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 From the Portrait and Biographical Record of Sheboygan County, Wis., 1898:

David S. McIntyre, Page 596


DAVID S. McINTYRE, one of the honored pioneers of this county, residing in Waldo, Lyndon Township, has made his home in this community since 1845.  He was born in the town of New Berlin, Chenango County, N. Y., May 20, 1819, and is the youngest of six sons and six daughters, whose parents were Nathan and Margaret (Sears) McIntyre.  Both grandfathers were Revolutionary soldiers, and were present at the surrender of Gen. Burgoyne.  The father of our subject was born in the Green Mountain State, and the mother in the old Granite State, their last days being spent in New York.

    When David was four years old, his parents removed to Cayuga County.  He was there educated, and at the age of fourteen he began to earn his own livelihood, working as a teamster at $8 per month.  He also cut wood and split rails, drove a state, and followed any pursuit whereby he could earn an honest living.  About 1843 he went to Pennsylvania, and worked for two years as a lumberman in the pine woods, for $26 per month.

    On the 17th of March, 1845, Mr. McIntyre married Paulina Stewart, who was born in New York, March 13, 1817.  They became the parents of four children.  Josephine, born March 10, 1846, is the wife of Desalvo Harmon, residing near Peterson, O'Brien County, Iowa.  Eugene is a grain dealer and lumber merchant of Waldo, where he has carried on business for twenty-one years.  He taught school at Plymouth at the age of sixteen, then studied law with John Bentley, of Sheboygan, and was admitted to the Bar.  To some extent he practiced his profession, but now devotes his time to other business interests.  He married Clara Rosabelle, daughter of Norman C. and Clara Harmon, in 1871, and they have five children:  Alice, Nina and Harmon, twins; Laverne and Frank.  Eugene is a stalwart Republican and was Chairman of the Township Board of Supervisors for six years, holding the office without opposition.  He is a popular and genial gentleman, one of the leading citizens of Waldo, and has the high regard of all.  David, the next younger, was born December 12, 1849, has always followed farming, and resides on the old homestead.  He married Julia Hatch, who was born in Fond du Lac County, and they have five children:  Myrtle, Orion, Josephine, Georgie, and Aleston, who is now deceased.  David has been a Republican since casting his first vote for Gen. Grant.  Amelia is the wife of Joseph Peck, a prominent resident of Waldo.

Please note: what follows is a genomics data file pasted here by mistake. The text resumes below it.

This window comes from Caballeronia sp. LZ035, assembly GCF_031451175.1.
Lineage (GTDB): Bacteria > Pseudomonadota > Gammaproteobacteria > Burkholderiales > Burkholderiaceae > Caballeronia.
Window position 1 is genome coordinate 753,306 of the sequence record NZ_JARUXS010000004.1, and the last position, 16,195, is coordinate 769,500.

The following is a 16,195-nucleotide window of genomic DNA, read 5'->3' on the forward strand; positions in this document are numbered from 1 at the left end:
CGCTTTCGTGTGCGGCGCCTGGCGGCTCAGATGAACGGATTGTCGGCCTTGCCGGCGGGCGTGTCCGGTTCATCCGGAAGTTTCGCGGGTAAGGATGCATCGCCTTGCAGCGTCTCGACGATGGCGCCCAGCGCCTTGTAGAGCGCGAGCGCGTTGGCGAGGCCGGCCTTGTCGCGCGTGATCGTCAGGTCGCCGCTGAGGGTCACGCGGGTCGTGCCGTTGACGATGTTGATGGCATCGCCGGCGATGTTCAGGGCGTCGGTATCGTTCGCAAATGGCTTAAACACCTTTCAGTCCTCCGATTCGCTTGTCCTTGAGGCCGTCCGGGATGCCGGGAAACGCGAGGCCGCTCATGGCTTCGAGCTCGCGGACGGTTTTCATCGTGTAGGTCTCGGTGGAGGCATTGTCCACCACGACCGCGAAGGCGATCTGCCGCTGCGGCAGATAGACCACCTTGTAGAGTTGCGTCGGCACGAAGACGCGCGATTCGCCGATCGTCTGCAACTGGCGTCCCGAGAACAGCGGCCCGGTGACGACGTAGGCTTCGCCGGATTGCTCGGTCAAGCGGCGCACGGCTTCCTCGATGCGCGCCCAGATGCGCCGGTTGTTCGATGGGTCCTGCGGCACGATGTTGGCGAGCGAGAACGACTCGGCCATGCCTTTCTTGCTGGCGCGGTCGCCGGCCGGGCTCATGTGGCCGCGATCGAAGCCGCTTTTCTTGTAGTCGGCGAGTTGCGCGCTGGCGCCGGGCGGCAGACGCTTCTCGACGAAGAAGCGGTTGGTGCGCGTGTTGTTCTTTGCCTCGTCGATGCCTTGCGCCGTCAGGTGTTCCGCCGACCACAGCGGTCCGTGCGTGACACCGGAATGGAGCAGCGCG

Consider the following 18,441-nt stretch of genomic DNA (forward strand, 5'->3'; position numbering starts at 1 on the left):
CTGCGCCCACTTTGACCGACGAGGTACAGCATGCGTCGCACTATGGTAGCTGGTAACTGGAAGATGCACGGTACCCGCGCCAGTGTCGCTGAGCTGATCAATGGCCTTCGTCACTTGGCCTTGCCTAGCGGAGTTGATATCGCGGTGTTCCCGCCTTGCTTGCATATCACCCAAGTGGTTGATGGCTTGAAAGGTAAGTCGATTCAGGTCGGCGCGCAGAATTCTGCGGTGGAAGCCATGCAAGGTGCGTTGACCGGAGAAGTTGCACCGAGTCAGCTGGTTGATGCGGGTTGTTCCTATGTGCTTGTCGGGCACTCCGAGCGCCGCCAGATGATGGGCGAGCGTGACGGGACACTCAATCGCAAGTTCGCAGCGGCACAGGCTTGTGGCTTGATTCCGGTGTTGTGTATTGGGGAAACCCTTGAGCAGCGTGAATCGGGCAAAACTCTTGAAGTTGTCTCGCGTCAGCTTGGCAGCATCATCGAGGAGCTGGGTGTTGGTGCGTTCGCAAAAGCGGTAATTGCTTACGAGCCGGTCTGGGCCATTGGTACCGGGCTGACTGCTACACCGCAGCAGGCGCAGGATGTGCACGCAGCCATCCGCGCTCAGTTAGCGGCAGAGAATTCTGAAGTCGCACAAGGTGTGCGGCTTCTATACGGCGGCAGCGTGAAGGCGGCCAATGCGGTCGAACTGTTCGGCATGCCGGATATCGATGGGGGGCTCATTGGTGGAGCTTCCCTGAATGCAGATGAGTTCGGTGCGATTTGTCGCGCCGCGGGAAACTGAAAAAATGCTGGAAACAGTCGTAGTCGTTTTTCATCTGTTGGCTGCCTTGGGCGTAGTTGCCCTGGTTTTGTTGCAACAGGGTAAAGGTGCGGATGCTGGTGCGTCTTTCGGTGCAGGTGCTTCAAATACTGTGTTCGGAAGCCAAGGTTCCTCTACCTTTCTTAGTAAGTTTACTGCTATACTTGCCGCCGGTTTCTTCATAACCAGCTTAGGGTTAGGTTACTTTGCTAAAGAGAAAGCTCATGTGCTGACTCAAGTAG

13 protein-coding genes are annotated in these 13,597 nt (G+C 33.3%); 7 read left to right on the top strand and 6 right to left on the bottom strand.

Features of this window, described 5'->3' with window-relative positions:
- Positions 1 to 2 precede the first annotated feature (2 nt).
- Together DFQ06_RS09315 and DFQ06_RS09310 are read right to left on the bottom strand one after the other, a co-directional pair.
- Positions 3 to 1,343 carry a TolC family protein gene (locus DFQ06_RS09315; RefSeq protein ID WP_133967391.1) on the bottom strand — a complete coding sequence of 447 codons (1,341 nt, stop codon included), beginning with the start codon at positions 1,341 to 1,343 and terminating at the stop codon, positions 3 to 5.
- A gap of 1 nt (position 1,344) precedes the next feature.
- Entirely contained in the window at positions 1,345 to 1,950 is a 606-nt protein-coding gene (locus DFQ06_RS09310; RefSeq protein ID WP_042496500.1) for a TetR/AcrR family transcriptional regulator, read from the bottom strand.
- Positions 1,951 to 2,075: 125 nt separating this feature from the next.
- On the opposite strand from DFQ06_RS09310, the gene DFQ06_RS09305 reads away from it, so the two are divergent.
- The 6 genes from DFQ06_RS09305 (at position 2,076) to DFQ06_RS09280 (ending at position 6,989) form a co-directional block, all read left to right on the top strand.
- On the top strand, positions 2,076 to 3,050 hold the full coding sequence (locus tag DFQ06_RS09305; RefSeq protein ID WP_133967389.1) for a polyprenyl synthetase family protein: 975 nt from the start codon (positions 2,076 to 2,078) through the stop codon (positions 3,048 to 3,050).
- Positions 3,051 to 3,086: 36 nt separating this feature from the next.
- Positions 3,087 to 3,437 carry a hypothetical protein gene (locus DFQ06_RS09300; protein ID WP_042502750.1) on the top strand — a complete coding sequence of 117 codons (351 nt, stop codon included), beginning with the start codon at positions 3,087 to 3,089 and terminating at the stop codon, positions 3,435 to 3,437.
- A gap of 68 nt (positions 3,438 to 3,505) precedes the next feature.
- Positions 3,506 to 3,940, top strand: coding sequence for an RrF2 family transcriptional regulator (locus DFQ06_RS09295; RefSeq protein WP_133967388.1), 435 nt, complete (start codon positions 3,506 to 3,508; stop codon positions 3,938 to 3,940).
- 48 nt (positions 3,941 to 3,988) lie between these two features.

Soon after their marriage, Mr. McIntyre and his bride started for the Territory of Wisconsin, and he began working for William Farnsworth at $1.50 per day.  After a few months, he purchased a claim of eighty acres of unbroken land at $1.25 per acre, and in true pioneer style he and his wife began life in the West.  He afterwards removed to a forty-acre farm on section 21, and began the development of the land.  Indians were far more numerous than the white settlers and often visited his home.  The hardships and trials of frontier life were experienced, but as the years passed the comforts of civilization were introduced, and Mr. McIntyre became owner of a pleasant home and good farm.  He has aided in erecting three schoolhouses, and his name is inseparably connected with many points of interest concerning the early history of the county.  He has watched its wonderful development, and has aided in placing it in the front rank in this great commonwealth.

    Mr. McIntyre cast his first vote for Martin Van Buren, but since the organization of the Republican party has upheld its banner.  He has been called upon to mourn the loss of his faithful wife, with whom he traveled life's journey for almost half a century.  She had been to him a true helpmate, and her loss is one which can never be forgotten.  She had led an exemplary life and was beloved by all who knew her.  Her remains were interred in Lyndon Cemetery, where a beautiful monument of Scotch granite marks her last resting-place.  Mr. McIntyre is living a retired life in Waldo, and owns one of the valuable and desirable places of the community.  In this vicinity he expects to spend his remaining days.  His life has been a busy and useful one, well and worthily passed, and his many friends throughout the community hold him in the highest regard.